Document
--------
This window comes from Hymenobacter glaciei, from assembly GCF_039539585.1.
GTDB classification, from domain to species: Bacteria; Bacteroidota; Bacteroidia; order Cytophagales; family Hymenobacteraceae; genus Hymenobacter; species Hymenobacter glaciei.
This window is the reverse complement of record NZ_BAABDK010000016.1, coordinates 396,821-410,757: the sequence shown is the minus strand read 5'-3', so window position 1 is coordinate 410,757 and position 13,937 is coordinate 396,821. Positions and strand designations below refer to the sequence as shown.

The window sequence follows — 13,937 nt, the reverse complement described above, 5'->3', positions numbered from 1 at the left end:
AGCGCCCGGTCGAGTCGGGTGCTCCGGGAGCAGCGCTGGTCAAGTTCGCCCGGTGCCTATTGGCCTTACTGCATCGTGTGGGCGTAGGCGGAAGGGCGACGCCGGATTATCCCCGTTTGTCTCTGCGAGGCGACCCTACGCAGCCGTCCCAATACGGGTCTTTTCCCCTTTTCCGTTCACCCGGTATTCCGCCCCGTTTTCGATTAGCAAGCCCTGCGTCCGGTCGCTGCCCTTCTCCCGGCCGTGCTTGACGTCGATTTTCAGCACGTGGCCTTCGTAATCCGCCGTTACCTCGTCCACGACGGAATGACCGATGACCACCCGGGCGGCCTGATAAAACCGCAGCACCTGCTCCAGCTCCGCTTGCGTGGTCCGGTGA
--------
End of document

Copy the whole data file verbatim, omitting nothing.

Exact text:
This window comes from Hymenobacter glaciei, from assembly GCF_039539585.1.
GTDB classification, from domain to species: Bacteria; Bacteroidota; Bacteroidia; order Cytophagales; family Hymenobacteraceae; genus Hymenobacter; species Hymenobacter glaciei.
This window is the reverse complement of record NZ_BAABDK010000016.1, coordinates 396,821-410,757: the sequence shown is the minus strand read 5'-3', so window position 1 is coordinate 410,757 and position 13,937 is coordinate 396,821. Positions and strand designations below refer to the sequence as shown.

The window sequence follows — 13,937 nt, the reverse complement described above, 5'->3', positions numbered from 1 at the left end:
AGCGCCCGGTCGAGTCGGGTGCTCCGGGAGCAGCGCTGGTCAAGTTCGCCCGGTGCCTATTGGCCTTACTGCATCGTGTGGGCGTAGGCGGAAGGGCGACGCCGGATTATCCCCGTTTGTCTCTGCGAGGCGACCCTACGCAGCCGTCCCAATACGGGTCTTTTCCCCTTTTCCGTTCACCCGGTATTCCGCCCCGTTTTCGATTAGCAAGCCCTGCGTCCGGTCGCTGCCCTTCTCCCGGCCGTGCTTGACGTCGATTTTCAGCACGTGGCCTTCGTAATCCGCCGTTACCTCGTCCACGACGGAATGACCGATGACCACCCGGGCGGCCTGATAAAACCGCAGCACCTGCTCCAGCTCCGCTTGCGTGGTCCGGTGA